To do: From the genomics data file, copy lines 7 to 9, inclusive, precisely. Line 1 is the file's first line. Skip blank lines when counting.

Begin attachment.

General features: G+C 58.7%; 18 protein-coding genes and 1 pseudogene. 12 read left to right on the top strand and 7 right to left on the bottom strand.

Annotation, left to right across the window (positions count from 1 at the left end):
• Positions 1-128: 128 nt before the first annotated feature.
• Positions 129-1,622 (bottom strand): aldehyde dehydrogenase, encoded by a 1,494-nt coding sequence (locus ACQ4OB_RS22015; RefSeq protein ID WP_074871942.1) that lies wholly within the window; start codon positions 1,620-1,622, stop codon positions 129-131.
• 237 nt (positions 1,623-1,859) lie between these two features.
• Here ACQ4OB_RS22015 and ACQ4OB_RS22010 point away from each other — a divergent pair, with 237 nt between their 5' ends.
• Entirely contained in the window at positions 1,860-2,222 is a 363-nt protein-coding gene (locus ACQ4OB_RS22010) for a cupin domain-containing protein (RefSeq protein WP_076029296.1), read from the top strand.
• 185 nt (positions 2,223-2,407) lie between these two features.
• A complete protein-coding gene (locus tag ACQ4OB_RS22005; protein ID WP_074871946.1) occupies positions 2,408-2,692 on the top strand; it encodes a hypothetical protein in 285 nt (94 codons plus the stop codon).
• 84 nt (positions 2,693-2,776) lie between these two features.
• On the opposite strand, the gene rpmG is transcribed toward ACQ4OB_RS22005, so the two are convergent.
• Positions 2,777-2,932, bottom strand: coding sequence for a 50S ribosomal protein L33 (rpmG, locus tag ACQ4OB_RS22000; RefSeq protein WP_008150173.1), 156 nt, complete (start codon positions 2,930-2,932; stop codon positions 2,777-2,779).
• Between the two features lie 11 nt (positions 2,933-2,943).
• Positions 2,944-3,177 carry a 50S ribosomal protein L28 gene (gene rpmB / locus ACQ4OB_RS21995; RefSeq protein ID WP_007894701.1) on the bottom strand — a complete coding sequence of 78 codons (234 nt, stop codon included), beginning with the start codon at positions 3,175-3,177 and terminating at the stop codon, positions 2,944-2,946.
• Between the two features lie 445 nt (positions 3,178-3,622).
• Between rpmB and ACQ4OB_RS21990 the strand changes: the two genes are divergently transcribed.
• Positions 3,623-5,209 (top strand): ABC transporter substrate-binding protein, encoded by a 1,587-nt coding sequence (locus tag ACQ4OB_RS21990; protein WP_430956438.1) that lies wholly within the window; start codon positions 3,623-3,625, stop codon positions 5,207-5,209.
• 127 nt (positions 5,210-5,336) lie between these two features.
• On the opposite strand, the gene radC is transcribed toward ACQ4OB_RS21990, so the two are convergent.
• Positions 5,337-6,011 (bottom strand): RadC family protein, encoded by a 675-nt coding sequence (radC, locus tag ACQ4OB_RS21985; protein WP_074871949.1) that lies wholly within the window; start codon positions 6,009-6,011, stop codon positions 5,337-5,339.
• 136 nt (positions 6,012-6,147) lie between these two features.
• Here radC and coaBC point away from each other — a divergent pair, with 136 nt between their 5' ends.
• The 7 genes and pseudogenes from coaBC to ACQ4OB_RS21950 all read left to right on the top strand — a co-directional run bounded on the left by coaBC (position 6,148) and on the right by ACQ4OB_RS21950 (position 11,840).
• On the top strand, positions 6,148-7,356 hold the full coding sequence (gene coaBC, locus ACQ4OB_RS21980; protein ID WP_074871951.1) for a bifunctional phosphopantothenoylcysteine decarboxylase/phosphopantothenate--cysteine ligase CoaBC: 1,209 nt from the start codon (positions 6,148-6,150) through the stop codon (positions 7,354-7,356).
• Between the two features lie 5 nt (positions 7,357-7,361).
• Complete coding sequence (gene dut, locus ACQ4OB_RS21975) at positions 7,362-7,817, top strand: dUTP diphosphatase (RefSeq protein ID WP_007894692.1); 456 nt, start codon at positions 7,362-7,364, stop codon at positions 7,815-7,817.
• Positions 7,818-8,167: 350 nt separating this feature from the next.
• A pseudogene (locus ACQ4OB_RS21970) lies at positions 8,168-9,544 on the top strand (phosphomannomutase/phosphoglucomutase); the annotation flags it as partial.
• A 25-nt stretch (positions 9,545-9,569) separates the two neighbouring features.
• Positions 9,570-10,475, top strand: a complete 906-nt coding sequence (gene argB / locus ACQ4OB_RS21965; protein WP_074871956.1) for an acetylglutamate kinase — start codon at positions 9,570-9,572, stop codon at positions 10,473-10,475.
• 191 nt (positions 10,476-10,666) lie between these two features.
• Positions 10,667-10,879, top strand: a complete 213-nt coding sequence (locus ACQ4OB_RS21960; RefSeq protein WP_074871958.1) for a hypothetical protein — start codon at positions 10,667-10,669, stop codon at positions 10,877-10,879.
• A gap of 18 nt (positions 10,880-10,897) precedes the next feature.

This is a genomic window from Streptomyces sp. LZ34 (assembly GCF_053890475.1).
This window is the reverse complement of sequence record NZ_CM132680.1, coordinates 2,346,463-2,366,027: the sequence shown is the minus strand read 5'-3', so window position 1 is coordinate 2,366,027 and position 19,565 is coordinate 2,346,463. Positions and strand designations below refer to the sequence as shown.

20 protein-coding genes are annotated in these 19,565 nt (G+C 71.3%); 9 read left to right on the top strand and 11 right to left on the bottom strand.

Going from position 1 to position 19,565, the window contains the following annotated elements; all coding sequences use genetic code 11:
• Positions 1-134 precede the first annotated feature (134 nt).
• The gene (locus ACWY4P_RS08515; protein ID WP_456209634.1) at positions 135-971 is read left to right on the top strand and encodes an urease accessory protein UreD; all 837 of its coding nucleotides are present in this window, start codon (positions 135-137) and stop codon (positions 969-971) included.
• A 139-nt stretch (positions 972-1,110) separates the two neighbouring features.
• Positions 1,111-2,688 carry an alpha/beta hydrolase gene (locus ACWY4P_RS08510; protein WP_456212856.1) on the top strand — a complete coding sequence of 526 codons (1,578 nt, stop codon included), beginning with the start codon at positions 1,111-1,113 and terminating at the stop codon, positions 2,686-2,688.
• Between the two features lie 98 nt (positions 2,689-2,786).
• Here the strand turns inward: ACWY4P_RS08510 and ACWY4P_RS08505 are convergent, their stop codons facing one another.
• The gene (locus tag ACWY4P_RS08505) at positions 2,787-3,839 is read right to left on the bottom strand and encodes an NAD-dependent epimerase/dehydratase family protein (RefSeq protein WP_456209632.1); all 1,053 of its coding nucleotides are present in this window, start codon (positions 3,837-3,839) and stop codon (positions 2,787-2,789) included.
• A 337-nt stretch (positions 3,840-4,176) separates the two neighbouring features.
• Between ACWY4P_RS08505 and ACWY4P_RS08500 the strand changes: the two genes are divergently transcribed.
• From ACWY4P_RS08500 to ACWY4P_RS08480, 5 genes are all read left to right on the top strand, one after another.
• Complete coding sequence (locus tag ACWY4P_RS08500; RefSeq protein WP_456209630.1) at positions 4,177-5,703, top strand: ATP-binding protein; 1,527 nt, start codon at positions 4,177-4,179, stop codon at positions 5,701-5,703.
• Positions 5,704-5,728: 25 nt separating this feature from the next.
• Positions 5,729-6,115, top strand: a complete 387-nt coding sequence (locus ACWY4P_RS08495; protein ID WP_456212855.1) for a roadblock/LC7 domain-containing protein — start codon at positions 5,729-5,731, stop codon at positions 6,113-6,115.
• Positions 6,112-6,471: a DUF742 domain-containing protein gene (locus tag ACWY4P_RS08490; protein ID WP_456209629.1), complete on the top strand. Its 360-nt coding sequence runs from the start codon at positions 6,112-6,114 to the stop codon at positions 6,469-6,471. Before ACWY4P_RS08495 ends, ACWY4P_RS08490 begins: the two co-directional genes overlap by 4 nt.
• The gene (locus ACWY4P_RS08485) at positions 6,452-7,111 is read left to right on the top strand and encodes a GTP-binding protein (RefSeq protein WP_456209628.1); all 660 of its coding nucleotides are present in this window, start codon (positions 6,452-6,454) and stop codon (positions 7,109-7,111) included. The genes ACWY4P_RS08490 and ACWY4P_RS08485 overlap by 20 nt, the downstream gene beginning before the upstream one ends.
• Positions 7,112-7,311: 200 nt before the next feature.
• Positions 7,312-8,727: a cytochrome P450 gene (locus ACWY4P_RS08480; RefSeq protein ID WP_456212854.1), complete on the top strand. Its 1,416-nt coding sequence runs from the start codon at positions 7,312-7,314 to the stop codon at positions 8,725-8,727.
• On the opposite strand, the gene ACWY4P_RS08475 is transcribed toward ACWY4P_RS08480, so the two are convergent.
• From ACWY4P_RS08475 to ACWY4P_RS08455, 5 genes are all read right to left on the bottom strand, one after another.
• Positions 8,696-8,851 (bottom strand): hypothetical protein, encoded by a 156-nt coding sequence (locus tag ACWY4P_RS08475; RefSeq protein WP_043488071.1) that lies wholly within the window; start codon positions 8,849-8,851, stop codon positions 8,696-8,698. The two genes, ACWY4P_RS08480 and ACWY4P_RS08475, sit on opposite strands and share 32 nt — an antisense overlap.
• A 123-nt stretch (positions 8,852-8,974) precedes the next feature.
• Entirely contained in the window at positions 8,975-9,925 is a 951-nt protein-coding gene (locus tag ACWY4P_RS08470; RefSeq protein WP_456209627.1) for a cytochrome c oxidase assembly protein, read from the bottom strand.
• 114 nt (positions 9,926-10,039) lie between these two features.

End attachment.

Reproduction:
• Entirely contained in the window at positions 1,860-2,222 is a 363-nt protein-coding gene (locus ACQ4OB_RS22010) for a cupin domain-containing protein (RefSeq protein WP_076029296.1), read from the top strand.
• 185 nt (positions 2,223-2,407) lie between these two features.
• A complete protein-coding gene (locus tag ACQ4OB_RS22005; protein ID WP_074871946.1) occupies positions 2,408-2,692 on the top strand; it encodes a hypothetical protein in 285 nt (94 codons plus the stop codon).